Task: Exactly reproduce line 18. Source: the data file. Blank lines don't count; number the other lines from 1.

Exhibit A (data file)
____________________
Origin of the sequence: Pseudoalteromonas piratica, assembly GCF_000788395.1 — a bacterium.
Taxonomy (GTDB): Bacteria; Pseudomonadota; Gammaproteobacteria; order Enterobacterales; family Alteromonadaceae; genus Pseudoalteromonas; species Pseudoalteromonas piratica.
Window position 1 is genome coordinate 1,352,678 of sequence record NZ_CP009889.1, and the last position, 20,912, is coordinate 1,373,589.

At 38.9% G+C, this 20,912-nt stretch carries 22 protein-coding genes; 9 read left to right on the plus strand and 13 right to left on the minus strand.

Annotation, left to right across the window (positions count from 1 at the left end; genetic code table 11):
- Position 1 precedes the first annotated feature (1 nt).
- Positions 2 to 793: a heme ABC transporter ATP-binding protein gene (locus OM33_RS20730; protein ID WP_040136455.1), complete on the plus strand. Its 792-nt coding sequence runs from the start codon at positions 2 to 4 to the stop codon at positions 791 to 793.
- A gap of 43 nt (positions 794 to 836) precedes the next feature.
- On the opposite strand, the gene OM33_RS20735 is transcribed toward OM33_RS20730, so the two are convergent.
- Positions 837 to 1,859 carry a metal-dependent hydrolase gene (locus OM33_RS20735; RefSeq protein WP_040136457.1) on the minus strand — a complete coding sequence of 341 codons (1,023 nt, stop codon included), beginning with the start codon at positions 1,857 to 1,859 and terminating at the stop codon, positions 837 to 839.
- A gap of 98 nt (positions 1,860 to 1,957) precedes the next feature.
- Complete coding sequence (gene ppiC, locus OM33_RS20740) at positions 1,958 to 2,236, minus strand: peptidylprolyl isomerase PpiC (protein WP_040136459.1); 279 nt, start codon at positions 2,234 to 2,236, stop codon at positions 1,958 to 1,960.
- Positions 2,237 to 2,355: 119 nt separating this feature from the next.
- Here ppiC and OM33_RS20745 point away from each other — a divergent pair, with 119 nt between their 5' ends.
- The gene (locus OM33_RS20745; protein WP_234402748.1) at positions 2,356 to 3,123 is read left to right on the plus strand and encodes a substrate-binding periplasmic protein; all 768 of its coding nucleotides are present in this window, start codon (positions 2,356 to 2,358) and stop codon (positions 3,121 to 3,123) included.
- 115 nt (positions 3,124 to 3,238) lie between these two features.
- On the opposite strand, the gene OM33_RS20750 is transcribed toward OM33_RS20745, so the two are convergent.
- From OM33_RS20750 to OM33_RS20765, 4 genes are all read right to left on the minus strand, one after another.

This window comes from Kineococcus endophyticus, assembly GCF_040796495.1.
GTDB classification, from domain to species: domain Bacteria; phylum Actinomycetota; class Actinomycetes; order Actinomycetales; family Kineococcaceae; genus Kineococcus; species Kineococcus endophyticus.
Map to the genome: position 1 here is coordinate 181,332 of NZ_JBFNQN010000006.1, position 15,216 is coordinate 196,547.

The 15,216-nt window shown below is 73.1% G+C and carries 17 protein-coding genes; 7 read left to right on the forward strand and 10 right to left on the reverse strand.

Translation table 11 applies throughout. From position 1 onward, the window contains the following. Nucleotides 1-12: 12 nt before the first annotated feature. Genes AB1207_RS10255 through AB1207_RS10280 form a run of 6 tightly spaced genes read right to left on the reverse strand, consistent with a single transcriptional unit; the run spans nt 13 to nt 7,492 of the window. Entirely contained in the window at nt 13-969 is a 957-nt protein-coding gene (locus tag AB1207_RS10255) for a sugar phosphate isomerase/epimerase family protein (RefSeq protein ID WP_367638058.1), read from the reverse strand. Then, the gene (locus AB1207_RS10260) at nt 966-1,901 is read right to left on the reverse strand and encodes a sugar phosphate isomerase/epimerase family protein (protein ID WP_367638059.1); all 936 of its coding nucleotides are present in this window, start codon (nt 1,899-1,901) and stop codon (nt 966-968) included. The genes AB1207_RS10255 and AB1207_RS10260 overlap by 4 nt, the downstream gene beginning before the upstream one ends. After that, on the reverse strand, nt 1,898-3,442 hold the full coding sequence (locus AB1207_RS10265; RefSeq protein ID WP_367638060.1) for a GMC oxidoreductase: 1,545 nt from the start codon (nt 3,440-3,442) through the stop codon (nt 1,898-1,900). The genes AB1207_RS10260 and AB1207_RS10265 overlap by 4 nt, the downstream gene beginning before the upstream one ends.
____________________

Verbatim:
- From OM33_RS20750 to OM33_RS20765, 4 genes are all read right to left on the minus strand, one after another.